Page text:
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Editorial
February 10, 1999

Extended-Spectrum β-LactamasesA Plague of Plasmids

Author Affiliations

Author Affiliations: Veterans Affairs Healthcare System San Diego (Dr Fierer) and the School of Medicine, University of California, San Diego (Drs Fierer and Guiney).

JAMA. 1999;281(6):563-564. doi:10.1001/jama.281.6.563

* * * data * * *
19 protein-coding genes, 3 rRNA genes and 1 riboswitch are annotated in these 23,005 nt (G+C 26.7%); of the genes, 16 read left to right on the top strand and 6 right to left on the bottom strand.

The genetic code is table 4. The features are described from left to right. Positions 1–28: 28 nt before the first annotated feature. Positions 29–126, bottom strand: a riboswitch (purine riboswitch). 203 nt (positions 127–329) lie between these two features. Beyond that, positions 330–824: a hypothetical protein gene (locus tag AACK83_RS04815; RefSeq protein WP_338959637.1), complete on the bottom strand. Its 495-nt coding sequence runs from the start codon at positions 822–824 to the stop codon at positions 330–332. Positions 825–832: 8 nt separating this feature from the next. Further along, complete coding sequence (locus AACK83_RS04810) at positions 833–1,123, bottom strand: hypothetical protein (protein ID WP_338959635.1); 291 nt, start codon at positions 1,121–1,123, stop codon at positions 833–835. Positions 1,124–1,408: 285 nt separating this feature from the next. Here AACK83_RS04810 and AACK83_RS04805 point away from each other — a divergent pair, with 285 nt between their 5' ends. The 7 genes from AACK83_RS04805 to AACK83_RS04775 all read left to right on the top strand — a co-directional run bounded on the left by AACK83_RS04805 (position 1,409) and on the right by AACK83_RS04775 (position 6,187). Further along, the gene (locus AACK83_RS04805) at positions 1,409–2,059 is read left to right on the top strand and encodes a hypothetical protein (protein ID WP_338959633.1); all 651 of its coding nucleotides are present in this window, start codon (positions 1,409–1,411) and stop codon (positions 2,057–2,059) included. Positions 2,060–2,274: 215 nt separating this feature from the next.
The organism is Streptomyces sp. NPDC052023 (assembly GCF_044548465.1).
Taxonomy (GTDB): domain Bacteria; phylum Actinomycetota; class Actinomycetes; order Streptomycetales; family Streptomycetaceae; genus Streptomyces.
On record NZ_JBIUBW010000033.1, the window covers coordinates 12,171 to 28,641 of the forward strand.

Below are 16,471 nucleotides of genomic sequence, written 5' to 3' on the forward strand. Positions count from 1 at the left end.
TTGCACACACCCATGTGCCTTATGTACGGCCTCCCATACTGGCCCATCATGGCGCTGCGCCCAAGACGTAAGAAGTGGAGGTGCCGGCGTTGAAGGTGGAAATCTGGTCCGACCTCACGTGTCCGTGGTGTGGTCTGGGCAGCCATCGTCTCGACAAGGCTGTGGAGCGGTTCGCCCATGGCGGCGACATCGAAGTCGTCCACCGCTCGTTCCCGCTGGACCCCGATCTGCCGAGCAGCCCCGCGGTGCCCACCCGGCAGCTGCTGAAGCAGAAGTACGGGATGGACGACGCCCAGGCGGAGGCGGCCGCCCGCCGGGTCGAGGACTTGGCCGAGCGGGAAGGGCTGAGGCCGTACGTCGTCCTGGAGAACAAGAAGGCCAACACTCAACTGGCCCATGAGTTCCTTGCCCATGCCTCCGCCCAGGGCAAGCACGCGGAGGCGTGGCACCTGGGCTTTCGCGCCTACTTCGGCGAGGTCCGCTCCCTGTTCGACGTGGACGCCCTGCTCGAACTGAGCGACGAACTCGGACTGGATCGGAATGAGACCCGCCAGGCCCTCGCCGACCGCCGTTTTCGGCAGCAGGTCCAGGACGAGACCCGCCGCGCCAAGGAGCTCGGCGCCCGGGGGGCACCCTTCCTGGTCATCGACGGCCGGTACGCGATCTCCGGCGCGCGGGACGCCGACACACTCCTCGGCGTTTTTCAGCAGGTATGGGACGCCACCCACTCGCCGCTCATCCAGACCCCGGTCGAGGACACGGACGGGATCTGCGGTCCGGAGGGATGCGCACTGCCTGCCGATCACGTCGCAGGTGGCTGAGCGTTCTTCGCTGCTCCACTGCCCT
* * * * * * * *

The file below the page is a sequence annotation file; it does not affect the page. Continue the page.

Broad-spectrum (third-generation) cephalosporins were designed to be highly active against gram-negative bacteria, in part because these antimicrobial agents initially were resistant to all known plasmid-encoded β-lactamase enzymes. It was, perhaps, to be expected that bacteria would find a way to overcome these drugs because their survival was at stake. In 1983, Knothe et al1 reported the first extended-spectrum β-lactamase (ESBL) with isolation of strains of Klebsiella and Serratia that had transferable plasmids encoding a mutated enzyme that made the bacteria resistant to cefotaxime sodium. Since then, these enzymes have been described in isolates of Escherichia coli and, more recently, Salmonella species.2 Resistance plasmids are the major source of ESBLs, which appear to have evolved in recent years by the mutation of β-lactamases that previously had poor activity against newer cephalosporins, such as ceftazidime sodium.3

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